Joined up thinking on fungicides
Correct fungicide selection and application is a key part of an IPM (Integrated Pest Management) strategy, writes Ciaran Collins
A typical spring barley grower in Ireland will spend €90/ha on fungicides. This increases to €135/ha for a winter barley grower and further increases to €190/ha for winter wheat.
Can two farmers spend the same amount of money on a fungicide programme and get different results? The answer is YES. From the Teagasc e-PM the top one third of winter wheat growers produced 0.6t/ha more yield yet spent €15/ha less on fungicides.
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All professional users (farmers) are required to apply the general principles of Integrated Pest Management (IPM) under the Sustainable Use Directive (SUD). Many of these measures are already practiced on farm and all that is required of many farmers is to record them.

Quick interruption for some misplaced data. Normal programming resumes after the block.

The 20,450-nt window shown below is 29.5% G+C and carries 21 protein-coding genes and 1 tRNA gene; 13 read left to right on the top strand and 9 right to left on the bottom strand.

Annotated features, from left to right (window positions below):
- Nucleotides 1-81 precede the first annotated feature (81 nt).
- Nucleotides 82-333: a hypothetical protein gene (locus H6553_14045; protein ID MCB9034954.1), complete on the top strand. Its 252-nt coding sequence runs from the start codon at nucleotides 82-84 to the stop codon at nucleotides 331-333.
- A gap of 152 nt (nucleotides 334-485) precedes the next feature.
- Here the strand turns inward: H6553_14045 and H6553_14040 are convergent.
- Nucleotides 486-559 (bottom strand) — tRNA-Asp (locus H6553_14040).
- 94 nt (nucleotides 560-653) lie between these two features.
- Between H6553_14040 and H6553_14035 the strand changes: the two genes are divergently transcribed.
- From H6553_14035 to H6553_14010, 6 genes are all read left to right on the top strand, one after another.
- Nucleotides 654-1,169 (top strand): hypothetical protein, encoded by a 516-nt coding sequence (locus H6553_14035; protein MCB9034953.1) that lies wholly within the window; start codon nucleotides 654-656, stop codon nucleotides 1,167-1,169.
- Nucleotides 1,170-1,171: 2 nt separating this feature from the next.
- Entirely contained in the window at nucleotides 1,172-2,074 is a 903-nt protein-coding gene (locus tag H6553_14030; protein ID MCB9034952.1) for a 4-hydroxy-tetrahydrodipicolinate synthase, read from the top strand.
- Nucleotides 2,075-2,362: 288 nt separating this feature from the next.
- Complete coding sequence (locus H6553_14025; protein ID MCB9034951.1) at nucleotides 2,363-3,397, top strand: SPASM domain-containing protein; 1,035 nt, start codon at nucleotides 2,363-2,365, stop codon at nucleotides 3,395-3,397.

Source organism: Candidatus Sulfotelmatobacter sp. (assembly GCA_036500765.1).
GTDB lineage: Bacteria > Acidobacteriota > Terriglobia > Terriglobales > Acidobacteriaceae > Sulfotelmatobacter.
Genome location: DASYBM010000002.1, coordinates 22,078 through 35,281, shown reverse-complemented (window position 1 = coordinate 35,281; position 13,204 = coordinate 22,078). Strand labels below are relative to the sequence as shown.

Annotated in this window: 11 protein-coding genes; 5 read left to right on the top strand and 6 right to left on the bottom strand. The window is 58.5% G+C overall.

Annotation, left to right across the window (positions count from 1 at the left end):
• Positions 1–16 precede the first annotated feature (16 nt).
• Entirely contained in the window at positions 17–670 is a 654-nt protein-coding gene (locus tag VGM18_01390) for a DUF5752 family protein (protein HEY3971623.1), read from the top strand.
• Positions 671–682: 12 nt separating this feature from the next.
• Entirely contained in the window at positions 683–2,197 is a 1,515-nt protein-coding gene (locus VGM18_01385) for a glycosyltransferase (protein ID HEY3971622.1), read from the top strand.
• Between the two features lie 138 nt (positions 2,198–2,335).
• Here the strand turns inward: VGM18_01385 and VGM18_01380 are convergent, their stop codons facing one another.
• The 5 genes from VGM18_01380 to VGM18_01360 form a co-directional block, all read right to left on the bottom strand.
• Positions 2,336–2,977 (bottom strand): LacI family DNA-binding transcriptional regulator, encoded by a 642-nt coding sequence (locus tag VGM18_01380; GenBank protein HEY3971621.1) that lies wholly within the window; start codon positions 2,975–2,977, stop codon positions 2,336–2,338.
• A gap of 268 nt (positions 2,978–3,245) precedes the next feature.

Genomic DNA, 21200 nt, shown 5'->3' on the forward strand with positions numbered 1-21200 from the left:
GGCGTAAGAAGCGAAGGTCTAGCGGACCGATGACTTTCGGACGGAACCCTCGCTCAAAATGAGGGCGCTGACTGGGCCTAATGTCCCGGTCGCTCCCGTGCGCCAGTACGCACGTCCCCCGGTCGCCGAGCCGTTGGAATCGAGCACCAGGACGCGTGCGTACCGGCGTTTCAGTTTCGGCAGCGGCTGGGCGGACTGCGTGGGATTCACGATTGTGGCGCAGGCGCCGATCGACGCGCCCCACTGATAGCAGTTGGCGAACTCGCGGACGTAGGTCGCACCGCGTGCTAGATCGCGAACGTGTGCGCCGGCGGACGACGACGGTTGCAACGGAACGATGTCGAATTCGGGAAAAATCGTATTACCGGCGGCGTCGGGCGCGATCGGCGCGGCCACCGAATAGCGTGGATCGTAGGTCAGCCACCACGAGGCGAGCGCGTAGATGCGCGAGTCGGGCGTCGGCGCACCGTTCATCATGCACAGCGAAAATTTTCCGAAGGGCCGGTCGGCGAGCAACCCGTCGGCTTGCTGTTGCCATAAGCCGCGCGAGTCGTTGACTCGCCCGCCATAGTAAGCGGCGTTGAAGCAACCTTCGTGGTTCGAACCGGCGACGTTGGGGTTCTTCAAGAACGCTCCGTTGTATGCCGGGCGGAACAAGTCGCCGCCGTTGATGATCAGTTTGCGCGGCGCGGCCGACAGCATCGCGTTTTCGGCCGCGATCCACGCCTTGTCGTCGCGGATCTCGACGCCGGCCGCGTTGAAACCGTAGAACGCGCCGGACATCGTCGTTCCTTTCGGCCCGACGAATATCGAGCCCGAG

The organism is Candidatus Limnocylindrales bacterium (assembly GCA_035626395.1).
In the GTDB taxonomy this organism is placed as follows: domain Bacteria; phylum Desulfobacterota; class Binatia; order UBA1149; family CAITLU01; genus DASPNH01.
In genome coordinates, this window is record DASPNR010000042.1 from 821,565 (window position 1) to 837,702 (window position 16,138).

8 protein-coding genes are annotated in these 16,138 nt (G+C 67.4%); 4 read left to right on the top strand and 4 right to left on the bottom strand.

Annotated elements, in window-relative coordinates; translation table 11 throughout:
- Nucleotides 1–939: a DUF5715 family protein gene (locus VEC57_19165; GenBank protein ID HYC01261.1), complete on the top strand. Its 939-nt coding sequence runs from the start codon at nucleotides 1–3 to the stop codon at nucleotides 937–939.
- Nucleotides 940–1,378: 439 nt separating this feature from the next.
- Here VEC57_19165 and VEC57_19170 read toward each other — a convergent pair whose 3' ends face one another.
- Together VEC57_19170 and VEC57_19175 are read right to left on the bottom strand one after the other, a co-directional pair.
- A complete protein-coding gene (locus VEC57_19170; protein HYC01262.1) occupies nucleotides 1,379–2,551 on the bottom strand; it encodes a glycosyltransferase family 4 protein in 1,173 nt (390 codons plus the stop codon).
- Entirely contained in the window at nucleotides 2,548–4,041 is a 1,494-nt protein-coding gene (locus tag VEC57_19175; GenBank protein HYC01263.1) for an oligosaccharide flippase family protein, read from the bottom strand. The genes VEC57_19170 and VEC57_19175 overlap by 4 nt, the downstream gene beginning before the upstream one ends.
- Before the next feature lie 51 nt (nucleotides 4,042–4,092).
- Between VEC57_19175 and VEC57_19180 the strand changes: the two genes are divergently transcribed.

Prevention and suppression is the biggest and most important part of the IPM triangle where crop rotation and varietal disease resistance scores are important factors. But in April, May and June the focus turns towards fungicides and how we use them.
How fungicides are used is a key part of any IPM strategy.
This involves the decision making process as to whether a fungicide is required or not, fungicide selection, rate and most importantly the timing that it is used on the crop.
The employment of an anti-resistance strategy is vital to prolong our existing fungicides and all of this is underpinned by evaluation and recording of results.
Timing is everything
In an era when the efficacy of our current suite of active ingredients is struggling to control septoria in wheat, an incorrect timing can be very costly.